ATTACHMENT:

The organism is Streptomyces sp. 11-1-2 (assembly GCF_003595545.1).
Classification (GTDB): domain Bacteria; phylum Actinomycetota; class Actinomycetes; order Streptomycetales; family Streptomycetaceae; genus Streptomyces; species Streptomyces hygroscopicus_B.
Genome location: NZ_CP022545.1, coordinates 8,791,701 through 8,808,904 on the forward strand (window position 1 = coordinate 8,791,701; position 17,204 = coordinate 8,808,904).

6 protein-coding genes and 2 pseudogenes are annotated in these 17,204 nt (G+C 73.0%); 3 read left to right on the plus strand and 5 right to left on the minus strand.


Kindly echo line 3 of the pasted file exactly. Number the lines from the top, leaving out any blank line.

Genome location: NZ_CP022545.1, coordinates 8,791,701 through 8,808,904 on the forward strand (window position 1 = coordinate 8,791,701; position 17,204 = coordinate 8,808,904).